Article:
Lady Liberty: Intertextual Performances of Gender and Nation
Date of Award
Doctor of Philosophy (Ph.D.)
Theatre and Film
Ronald Shields, PhD
Jonathan Chambers, PhD (Committee Member)
Lesa Lockford, PhD (Committee Member)
Wendell Mayo, PhD (Committee Member)
This study explores how a variety of artistic representations of the Statue of Liberty have worked over the past half-century to reflect aspects of nation through the gendered performances of a particular set of American women as ideal constructs, objects for commodification and consumption. The first inquiry explores the play entitled Miss Liberty, written by Robert E. Sherwood, with lyrics and music by Irving Berlin, and first produced in 1949. Although conceived as an historical play loosely based on fact, the play provides a unique perspective on women's roles in society during the late 1940s. On the one hand the play forces nostalgic ideas of nationalism and outmoded views of women, while on the other, exposes a mid-twentieth century response to rising feminist thought and behavior. The second exploration discusses construction of the feminine ideal as presented through the popular film Miss Congeniality and the ritual of the national beauty pageant. As the bodies of the contestants conflate with those codes established by/for Lady Liberty in the film, they drive a more complex impulse that refashions women as adornments for a national concern. Consequently, this film works to strengthen our relationship with our most revered national icon, formalizing further our collective gender-driven national mythologies, and ultimately memorializing limiting conditions of feminine performance, agency, and ideals of American womanhood. The final chapter brings the themes investigated in the previous two chapters together in an original solo performance that both explicates and further parodies what I see as a national phenomenon. My scripted performance of Liberty Now builds upon our national construction of women as nation through the blending of "Miss Liberty" images with live performance. Designed to first perform the narrative currently in play and then to pull the audience into a complicit forum to deconstruct our national narrative, the satirical play of resistance within Liberty Now anticipates a utopian-like place (or point of imaginative speculation). To do so allows for the possibility of innovative and tangible, but most profoundly, equitable future narratives for women.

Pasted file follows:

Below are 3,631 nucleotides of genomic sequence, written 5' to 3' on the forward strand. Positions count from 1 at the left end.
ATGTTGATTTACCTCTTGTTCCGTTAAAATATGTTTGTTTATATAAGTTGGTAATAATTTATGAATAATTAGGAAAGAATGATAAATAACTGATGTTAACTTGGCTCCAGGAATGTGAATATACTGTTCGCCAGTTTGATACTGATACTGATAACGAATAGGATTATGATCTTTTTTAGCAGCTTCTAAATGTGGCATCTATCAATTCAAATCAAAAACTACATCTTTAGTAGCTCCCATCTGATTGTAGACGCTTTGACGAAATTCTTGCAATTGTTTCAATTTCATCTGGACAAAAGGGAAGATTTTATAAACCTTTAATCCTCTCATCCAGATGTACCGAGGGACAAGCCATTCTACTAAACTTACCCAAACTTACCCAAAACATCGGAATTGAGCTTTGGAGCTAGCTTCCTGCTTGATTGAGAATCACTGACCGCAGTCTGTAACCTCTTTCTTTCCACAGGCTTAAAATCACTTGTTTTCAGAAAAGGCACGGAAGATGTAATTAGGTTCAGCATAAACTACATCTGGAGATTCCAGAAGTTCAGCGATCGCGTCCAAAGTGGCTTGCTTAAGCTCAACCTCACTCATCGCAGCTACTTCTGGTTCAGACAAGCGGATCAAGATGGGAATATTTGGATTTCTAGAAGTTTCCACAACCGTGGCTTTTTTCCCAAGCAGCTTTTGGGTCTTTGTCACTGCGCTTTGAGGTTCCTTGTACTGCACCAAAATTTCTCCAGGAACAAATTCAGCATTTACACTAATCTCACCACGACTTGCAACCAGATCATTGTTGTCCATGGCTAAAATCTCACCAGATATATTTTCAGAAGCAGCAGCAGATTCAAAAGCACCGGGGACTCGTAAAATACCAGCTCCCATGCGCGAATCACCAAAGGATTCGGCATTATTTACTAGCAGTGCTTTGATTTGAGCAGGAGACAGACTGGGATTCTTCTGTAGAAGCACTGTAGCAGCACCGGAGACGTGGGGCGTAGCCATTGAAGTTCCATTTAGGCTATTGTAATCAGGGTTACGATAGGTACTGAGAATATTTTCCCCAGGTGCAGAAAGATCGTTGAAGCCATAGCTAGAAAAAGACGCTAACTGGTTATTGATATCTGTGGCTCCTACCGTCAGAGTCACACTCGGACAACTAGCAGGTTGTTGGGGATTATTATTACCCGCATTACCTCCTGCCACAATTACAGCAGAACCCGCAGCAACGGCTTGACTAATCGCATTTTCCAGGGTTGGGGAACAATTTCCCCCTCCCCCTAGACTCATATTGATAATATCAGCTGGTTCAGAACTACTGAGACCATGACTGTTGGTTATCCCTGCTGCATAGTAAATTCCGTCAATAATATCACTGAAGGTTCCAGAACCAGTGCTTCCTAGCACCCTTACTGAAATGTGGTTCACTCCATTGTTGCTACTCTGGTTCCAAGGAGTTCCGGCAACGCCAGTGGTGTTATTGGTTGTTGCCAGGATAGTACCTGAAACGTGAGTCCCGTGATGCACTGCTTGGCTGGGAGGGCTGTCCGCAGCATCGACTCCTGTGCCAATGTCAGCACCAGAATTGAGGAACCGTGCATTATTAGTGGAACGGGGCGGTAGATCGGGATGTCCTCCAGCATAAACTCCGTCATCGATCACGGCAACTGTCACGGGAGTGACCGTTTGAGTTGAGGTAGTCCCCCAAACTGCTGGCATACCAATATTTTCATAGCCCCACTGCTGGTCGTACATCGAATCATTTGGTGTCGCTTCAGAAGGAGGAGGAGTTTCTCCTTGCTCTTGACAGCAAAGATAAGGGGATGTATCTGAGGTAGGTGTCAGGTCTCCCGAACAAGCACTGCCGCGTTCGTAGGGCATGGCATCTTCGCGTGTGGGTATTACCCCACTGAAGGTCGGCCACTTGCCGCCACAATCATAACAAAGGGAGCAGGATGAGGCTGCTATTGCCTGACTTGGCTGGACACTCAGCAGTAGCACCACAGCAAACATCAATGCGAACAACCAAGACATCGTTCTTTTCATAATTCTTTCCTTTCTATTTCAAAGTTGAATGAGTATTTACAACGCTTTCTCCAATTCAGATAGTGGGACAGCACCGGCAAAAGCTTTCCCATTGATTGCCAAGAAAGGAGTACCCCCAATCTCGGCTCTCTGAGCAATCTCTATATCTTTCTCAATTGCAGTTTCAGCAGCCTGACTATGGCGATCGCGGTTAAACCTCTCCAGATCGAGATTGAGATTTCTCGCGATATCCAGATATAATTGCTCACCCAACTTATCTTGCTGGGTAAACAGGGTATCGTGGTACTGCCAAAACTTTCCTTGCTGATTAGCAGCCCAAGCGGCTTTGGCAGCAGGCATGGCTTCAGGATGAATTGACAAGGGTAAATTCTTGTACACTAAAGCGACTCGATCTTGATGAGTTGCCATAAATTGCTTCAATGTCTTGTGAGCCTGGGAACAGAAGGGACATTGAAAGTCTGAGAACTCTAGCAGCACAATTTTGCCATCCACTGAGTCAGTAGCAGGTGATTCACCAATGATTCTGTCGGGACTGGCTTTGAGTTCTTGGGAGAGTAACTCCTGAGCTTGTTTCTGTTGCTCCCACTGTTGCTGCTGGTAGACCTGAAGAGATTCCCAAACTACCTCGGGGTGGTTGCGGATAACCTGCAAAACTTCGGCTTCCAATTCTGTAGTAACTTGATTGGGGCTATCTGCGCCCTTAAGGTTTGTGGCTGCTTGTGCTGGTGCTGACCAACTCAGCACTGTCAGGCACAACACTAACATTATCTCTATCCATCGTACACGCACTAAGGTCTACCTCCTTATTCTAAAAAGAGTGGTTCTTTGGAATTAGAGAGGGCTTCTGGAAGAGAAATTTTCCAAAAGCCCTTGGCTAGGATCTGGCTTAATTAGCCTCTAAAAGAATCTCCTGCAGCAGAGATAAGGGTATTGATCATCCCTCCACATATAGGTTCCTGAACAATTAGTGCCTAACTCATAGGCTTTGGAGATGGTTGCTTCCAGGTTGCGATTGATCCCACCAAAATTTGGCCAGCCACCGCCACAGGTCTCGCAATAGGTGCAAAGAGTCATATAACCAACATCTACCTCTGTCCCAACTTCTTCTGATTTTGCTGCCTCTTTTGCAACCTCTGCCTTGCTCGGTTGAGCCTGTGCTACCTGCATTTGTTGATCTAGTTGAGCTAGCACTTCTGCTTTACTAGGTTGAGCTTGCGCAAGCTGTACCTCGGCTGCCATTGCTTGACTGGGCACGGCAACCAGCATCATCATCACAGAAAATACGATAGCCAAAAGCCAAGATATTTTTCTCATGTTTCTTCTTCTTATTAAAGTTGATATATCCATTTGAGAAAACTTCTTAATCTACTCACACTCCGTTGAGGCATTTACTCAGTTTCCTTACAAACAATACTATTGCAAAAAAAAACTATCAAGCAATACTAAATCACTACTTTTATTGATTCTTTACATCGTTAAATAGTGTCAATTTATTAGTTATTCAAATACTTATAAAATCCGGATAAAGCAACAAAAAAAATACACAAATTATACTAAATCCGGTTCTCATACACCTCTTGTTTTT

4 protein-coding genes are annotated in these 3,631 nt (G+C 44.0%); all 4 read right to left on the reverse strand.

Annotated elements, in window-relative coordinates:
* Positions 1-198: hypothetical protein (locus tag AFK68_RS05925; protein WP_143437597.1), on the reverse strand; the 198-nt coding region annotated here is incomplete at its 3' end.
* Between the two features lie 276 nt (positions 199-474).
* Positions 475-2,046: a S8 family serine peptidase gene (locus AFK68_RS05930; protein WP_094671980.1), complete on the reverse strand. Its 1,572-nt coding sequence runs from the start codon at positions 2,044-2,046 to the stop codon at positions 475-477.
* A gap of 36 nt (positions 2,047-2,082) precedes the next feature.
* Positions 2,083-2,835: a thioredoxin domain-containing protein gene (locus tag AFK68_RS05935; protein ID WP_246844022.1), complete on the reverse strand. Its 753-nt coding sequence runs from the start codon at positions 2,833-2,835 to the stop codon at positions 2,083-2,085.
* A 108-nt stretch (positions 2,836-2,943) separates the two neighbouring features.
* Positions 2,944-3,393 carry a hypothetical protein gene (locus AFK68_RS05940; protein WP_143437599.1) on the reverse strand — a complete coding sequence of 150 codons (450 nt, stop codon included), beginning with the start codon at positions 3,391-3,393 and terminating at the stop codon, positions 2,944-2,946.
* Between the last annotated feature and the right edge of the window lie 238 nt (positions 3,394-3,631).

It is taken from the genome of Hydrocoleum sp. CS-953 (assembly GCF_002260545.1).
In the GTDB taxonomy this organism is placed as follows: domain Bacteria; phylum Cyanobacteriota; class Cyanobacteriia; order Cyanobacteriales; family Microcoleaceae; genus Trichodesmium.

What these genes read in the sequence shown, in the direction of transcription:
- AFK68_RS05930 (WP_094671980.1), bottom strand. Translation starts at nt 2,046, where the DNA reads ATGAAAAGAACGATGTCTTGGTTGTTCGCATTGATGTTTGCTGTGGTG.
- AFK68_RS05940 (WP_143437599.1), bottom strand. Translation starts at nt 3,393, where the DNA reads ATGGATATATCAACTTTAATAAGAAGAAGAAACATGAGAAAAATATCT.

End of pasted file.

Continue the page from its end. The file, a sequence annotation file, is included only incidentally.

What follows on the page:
Joyce, Parisa, "Lady Liberty: Intertextual Performances of Gender and Nation" (2008). Theatre Ph.D. Dissertations. 13.